Although work furniture has had so much more attention recently there is a long way to go before this is translated into action in the wider world. Increased international concern for the health and safety of people at work is one of the driving forces behind this book.; The Science of Seating brings together researchers in ergonomics and posture with industrial designers, to review and assess the current state of chair design, with implications for cultural, behavioural and occupational aspects of health. The contributions are a significant step in the science of seating and should lead to a better understanding of the mechanics, dynamics and the effects of seating on the sitter.; They point to ways in which seats might become easier-to-use and adjust, offering both comfort and postural support without compromising freedom of movement: and in the not-too-distant furture, "the intelligent chair" will "remember" the sitter's preferences for position, cushiness and so on.; Topics covered include: Adjustability, Anthropometics, Posture, Back Pain, Biomechanics, Seat Pressure Distributions, School children, Special Needs of Users, Design Applications, Industry Perspectives, VDT Standards.; It is aimed at researchers and practising seating designers, ergonomists, design engineers, occupational health workers and physiotherapists and furniture manufacturers.
Table of Contents
Part 1 Seating And Health: A Continuous Passive Motion Backrest For Low backpain, Steven M. Reinecke et al; back problems caused by traditional work chairs and how to reduce the problem, A.C. Mandal; effect of belt support chair in preventing Lumbago and maintaining posture, Dr Morooka. Part 2 Seating and posture: study on posture as nonverbal communication, D. Haruki; our backs are all shaped differently, yet backrests are designed the same - does it really matter?, Rani Lueder; actual labour conditions of female workers and development of chairs for pregnant female workers in Japan, Ms Kajiyama. Part 3 Children and school chairs: video demonstration of Danish school chairs, A.C. Mandal; accommodation problems of chairs and desks to students in elementary and junior high schools in Korea and their solution, Professor Cho; accommodation problems of chairs and desks to students in elementary and junior high schools in Japan and their solution, Ms Salto and Ms Hibaru. Part 4 Chairs and ergonomics: functional factors in forward-tilting office chairs, Shiraishi Okamura and Dr Ueno; development of wheelchairs for physically handicapped people, D. Koga. Part 5 Chairs and office: three propositions about ergonomics seating which seem correct but are actually doubtful, Marvin J. Dainoff; application of simulation model for designing VDT workstations, Dr Noro and Mr Hirasawa; impact of office automation on seating design for the nineties, Leonard B. Kruk.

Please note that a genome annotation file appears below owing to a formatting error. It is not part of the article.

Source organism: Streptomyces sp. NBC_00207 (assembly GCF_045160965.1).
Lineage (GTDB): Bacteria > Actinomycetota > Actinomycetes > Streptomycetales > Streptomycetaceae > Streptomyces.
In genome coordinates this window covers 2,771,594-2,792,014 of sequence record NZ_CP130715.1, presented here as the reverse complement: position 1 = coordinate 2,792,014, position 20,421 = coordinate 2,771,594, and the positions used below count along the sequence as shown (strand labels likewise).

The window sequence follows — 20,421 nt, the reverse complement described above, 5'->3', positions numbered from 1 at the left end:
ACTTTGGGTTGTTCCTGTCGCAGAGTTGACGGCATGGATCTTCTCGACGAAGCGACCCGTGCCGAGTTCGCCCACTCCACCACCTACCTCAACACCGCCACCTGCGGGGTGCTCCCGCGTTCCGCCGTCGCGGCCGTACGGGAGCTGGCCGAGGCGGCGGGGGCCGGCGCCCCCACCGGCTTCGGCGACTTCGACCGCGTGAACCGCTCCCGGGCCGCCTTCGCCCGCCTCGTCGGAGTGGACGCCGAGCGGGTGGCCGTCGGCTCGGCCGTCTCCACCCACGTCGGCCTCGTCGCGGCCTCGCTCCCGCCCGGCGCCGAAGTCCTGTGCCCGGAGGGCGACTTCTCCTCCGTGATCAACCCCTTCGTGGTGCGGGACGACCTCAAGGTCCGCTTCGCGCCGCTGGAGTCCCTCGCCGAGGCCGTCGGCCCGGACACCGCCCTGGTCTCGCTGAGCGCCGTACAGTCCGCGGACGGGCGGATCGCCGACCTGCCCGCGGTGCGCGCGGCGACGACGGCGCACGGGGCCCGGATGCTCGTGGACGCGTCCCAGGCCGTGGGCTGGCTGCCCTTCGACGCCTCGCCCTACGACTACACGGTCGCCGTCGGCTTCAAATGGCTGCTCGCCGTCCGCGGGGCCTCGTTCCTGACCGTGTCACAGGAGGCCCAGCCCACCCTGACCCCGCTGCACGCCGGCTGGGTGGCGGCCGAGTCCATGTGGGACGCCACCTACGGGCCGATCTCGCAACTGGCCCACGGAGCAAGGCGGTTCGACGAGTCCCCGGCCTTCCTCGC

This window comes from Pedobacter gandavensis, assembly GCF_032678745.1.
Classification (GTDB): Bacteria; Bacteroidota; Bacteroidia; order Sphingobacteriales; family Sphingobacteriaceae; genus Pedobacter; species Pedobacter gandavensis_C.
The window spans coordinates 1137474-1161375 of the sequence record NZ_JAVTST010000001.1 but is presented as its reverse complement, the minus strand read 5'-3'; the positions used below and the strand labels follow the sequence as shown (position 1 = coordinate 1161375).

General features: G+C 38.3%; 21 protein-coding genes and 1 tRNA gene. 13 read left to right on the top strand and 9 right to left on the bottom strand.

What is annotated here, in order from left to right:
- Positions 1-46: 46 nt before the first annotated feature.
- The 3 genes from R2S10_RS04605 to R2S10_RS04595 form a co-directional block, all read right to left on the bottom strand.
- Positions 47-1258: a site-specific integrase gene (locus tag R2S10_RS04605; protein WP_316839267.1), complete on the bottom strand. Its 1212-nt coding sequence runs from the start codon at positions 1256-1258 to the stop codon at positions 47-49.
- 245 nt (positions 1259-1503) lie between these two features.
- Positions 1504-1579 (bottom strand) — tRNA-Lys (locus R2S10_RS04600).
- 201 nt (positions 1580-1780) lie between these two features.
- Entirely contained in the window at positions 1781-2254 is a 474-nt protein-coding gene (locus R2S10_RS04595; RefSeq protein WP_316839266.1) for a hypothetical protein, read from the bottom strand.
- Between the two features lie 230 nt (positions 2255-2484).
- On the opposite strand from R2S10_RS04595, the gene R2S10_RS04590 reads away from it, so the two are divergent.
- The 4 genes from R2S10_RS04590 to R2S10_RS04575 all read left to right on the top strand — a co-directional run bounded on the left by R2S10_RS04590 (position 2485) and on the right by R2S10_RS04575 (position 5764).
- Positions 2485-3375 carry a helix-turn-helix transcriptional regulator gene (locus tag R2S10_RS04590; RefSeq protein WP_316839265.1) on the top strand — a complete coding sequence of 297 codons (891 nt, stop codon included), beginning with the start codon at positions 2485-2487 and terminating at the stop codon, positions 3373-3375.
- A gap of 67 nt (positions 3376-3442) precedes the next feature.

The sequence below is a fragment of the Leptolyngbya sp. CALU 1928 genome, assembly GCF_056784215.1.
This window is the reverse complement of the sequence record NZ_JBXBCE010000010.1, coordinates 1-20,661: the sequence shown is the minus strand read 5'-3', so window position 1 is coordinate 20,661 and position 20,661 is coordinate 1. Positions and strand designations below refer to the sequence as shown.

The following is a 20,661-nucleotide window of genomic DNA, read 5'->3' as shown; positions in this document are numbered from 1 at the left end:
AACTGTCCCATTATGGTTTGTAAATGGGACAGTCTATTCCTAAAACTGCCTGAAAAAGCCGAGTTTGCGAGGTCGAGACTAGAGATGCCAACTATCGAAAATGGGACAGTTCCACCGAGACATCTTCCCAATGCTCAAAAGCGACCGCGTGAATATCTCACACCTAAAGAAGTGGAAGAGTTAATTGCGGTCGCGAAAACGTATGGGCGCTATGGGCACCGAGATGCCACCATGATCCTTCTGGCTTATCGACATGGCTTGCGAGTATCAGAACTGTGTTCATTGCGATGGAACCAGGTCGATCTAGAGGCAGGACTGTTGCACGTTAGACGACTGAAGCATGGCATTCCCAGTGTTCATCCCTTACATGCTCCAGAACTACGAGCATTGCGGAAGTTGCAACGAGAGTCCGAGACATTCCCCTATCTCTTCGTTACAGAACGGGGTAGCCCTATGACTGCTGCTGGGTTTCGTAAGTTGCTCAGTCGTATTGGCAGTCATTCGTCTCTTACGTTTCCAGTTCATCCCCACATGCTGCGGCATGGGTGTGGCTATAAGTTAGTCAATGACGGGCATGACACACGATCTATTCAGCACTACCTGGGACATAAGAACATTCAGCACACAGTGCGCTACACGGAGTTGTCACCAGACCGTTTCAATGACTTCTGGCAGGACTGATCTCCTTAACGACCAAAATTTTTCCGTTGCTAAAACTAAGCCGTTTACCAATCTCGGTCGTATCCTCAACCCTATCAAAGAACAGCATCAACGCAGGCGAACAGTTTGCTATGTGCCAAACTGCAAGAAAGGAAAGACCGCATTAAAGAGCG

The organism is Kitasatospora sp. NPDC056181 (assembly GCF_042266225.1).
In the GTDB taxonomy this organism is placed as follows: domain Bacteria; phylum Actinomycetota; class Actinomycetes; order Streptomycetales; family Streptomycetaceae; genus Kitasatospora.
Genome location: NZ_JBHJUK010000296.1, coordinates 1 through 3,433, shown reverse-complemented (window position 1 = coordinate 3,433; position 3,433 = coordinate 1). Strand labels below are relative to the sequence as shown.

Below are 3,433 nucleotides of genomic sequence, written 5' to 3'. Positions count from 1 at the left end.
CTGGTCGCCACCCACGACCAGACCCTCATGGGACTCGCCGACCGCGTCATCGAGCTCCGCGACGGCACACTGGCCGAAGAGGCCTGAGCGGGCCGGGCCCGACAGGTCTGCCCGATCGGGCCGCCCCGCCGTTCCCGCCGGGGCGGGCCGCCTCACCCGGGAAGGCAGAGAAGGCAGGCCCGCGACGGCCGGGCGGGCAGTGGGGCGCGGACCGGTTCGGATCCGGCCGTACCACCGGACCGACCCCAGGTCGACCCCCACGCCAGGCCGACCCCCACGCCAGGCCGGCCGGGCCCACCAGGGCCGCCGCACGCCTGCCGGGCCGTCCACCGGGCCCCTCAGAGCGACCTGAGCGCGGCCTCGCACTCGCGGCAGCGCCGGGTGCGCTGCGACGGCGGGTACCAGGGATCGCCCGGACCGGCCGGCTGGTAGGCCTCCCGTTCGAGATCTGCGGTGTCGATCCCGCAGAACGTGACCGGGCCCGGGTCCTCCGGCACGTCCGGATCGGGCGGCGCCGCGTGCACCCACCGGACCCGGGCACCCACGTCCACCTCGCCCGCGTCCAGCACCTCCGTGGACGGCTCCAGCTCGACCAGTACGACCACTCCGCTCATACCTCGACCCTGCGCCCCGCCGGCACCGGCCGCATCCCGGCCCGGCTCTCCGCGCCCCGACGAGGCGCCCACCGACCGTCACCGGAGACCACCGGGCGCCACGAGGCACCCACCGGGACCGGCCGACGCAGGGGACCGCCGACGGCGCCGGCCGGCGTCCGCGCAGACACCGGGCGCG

Rani Lueder, Kageyu Noro